Here we guide you with the top 5 Fiction Books. These books are the best sellers of their time, so you should go through them at least once in your lifetime.
The Dust that Falls from Dreams, Louis de Bernieres
One hundred and one summers after the guns of August sounded, Louis de Bernieres gave us this poignant novel along with the fates of three families through World War I. By doing this , he added a best entry to this year’s stories about bomber pilots with charmed lives (see: A God in Ruins), as well as providing the view from the trenches, the hospitals and the English countryside. But even better than this ‘de Bernieres’ prismatic coverage of the war is his depiction of ensuring peace. “What are we supposed to do with so much life unexpectedly left over?” one character asks. The answer is to live, drawing from grief and resignation the hard-won freedom to start anew.
The Mark and the Void, Paul Murray
The Global Financial Crisis has not inspired comedy at a high, but Paul Murray (who made this list in 2010 for his Irish-boarding-school charmer Skippy Dies) finds nihilistic humor in a group of bankers capitalizing on the post-crash chaos. A burned-out novelist, who is named Paul, who wants to immortalize a banker, that contemporary blank-souled everyman which he wrote in his next book, Murray’s deadpan dialogue thrives in finance’s theater of the absurd, but his humanist touch lifts The Mark and the Void into something unexpectedly moving
Undermajordomo Minor, Patrick Dewitt
Undermajordomo Minor, this title dares you to speak it loudly, is a set in a Kafkaesque, Alpine but otherwise, geographically, it is a vague part in central Europe; in its quirky, melancholy charm it’s not leagues away from The Grand Budapest Hotel. (In fact, Dewitt may have written the greatest Wes Anderson movie which is still never made.) He is a callow and unprepossessing person but still strangely appealing Lucien Minor, known as Lucy, who quits his small town, where he is very unpopular, to take the position of undermajordomo at the vast, rambling, crumbling Castle von Aux. There, amid a pageant of human pettiness and oddity, he slowly discovers within himself a resourcefulness and a curious charm that has transformed him into an oddly irresistible hero.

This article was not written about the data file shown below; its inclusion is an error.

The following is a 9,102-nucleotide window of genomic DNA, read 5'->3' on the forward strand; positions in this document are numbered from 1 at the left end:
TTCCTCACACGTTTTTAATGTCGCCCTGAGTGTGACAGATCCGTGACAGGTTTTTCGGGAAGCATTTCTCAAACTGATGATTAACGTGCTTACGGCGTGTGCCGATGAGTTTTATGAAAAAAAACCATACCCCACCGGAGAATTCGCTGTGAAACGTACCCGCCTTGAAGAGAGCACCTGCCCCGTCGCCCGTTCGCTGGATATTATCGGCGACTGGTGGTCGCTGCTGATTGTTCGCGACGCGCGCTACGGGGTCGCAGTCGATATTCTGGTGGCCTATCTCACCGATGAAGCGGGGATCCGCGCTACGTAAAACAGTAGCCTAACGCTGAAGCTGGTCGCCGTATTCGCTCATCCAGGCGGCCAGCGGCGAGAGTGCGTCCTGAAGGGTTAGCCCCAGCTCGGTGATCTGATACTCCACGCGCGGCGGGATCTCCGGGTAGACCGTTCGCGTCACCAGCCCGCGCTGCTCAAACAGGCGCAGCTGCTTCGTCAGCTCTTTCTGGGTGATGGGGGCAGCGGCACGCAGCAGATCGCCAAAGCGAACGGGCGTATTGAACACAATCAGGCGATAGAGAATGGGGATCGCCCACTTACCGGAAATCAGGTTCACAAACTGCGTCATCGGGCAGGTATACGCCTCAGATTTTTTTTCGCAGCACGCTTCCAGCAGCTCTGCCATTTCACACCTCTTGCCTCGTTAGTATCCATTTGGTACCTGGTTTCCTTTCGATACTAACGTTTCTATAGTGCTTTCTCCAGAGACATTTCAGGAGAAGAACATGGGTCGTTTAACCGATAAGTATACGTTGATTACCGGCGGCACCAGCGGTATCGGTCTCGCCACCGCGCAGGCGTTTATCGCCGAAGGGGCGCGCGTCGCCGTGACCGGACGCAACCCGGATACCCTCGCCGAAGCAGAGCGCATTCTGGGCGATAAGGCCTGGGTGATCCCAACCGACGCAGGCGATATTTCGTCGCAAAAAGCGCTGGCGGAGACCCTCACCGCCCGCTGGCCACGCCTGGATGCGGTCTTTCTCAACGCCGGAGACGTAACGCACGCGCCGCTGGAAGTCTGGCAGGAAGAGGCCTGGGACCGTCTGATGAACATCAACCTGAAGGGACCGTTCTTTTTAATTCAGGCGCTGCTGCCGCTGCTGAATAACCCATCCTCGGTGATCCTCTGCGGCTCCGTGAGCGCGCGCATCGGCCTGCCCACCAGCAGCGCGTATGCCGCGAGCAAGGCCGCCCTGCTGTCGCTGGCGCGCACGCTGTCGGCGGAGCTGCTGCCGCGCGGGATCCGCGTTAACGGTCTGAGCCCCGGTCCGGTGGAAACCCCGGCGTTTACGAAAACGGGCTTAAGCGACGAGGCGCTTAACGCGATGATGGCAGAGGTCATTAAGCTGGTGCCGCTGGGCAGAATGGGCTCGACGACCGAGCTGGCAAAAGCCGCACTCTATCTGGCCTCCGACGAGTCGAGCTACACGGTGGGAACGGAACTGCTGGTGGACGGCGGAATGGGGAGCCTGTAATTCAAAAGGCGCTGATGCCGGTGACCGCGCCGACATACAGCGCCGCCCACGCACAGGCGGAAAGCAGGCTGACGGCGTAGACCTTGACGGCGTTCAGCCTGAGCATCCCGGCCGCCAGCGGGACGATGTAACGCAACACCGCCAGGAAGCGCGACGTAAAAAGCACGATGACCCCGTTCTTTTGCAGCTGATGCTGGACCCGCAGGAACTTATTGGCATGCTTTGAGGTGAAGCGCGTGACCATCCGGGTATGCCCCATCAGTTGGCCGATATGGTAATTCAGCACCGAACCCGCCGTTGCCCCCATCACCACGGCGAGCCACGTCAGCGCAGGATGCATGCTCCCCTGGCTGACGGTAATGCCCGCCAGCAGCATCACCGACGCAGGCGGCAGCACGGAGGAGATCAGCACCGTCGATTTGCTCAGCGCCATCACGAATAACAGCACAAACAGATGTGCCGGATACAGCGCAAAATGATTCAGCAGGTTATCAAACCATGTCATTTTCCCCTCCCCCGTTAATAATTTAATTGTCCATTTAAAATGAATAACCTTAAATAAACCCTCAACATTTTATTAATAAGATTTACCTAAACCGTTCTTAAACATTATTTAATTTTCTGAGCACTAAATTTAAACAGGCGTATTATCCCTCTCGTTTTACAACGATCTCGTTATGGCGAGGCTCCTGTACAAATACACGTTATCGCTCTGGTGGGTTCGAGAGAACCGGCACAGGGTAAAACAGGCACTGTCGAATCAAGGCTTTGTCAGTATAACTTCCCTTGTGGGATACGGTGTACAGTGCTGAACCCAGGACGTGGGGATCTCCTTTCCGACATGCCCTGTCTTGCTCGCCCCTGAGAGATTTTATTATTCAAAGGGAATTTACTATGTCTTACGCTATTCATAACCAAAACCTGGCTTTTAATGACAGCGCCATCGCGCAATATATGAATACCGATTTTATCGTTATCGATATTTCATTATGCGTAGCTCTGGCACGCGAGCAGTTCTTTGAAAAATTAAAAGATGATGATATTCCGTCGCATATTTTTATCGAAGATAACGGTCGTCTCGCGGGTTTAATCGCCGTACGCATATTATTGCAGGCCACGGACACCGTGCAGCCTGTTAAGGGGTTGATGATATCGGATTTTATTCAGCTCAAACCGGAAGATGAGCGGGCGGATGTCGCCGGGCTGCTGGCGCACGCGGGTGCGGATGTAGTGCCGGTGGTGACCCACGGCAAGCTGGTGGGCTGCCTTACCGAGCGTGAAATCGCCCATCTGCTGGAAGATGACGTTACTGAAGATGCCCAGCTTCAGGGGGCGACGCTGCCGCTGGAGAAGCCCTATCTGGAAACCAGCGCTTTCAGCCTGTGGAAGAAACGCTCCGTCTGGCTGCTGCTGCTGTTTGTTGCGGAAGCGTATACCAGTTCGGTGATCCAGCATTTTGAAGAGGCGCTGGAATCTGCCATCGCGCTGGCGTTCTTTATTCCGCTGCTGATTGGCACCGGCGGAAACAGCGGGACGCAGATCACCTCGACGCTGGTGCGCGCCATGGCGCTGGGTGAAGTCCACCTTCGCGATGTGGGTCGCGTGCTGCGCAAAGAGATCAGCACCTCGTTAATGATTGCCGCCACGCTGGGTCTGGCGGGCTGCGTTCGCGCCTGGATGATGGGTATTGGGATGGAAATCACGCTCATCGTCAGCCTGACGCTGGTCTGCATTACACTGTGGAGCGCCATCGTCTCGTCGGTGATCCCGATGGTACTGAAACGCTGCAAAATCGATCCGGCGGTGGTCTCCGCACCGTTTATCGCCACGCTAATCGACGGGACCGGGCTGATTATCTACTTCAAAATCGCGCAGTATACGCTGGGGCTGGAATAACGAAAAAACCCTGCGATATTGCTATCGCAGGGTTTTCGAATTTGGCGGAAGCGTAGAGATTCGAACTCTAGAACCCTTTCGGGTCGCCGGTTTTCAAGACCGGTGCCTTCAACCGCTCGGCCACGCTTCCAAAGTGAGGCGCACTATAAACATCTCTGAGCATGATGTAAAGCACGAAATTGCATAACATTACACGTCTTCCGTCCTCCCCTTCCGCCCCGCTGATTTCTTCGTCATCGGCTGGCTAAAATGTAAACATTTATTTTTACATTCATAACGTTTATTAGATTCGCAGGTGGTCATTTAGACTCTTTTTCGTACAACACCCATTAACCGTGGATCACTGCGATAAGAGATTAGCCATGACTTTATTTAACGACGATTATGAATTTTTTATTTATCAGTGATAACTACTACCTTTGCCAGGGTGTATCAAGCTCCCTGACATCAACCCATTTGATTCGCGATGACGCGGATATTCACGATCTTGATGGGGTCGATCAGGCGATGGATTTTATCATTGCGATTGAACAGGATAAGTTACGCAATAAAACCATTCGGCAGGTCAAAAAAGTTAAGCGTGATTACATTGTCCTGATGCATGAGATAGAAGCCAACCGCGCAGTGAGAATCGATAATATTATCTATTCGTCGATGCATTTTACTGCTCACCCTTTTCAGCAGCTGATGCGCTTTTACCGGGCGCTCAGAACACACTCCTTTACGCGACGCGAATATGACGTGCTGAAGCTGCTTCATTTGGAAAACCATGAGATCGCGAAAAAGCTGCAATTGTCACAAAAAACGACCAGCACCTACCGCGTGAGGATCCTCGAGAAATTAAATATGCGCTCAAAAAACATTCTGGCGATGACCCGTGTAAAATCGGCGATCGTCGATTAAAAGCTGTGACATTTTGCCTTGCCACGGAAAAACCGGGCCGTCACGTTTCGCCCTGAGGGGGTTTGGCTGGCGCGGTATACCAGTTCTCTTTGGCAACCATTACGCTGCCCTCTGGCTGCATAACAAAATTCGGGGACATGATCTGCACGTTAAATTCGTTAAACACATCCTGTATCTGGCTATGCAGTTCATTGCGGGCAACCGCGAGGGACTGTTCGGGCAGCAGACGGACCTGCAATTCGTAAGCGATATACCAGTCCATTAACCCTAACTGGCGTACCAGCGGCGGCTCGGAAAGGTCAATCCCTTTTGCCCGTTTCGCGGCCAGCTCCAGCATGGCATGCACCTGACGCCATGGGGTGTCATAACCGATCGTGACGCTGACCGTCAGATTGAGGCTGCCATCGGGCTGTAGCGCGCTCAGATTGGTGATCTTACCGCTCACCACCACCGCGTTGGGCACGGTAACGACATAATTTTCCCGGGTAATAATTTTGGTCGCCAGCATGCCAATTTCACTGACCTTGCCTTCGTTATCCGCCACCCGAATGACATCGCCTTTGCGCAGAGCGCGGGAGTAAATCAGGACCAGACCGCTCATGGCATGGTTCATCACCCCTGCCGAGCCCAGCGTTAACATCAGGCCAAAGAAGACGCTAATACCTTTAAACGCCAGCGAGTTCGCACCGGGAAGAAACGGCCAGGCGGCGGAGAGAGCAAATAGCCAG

Seveneves, Neal Stephenson
“The moon blew up without warning and without any no apparent reason.” Thus begins Seveneves, with a title, which is an elegant palindrome, a hybrid novel-cum-thought experiment which he conducted on a massive scale in both space and time, its Part III carries the memorable dateline “Five Thousand Years Later.” After exploding, the ruined moon goes on to pound the Earth with fragments of itself, rendering the surface uninhabitable and forcing a tiny handful of humanity to scramble into orbit, where they hold it tightly to life and gradually refashion themselves in strange, fascinating and different ways. Along with Kim Stanley Robinson’sAurora and Paolo Bacigalupi’s The Water Knife, Seveneves demonstrates that thinking about science fiction is really harder, more ambitiously and more rigorously than ever about the precarious future of our species.
The Meursault Investigation, Kamel Daoud
Albert Camus’s 1942 novel The Stranger, in which a French-Algerian man without any regret shoots an Arab and he is then sentenced to death, is a staple of existential literature, which is a portrait of an indifferent man in an indifferent universe. Kamel Daoud’s novel picks up half a century later with the story of the still-grieving brother of that unnamed, gunned-down Arab man, for whom indifference is a luxury which he can’t afford. In the recent decades, they are ripe with responses to classic texts, as authors flood the canon with underrepresented voices and counter through words of the historic injustices of colonialism. That may sound academic, but Daoud’s novel is not: it succeeds through its emotion, its lyricism and, tragically, its timeliness.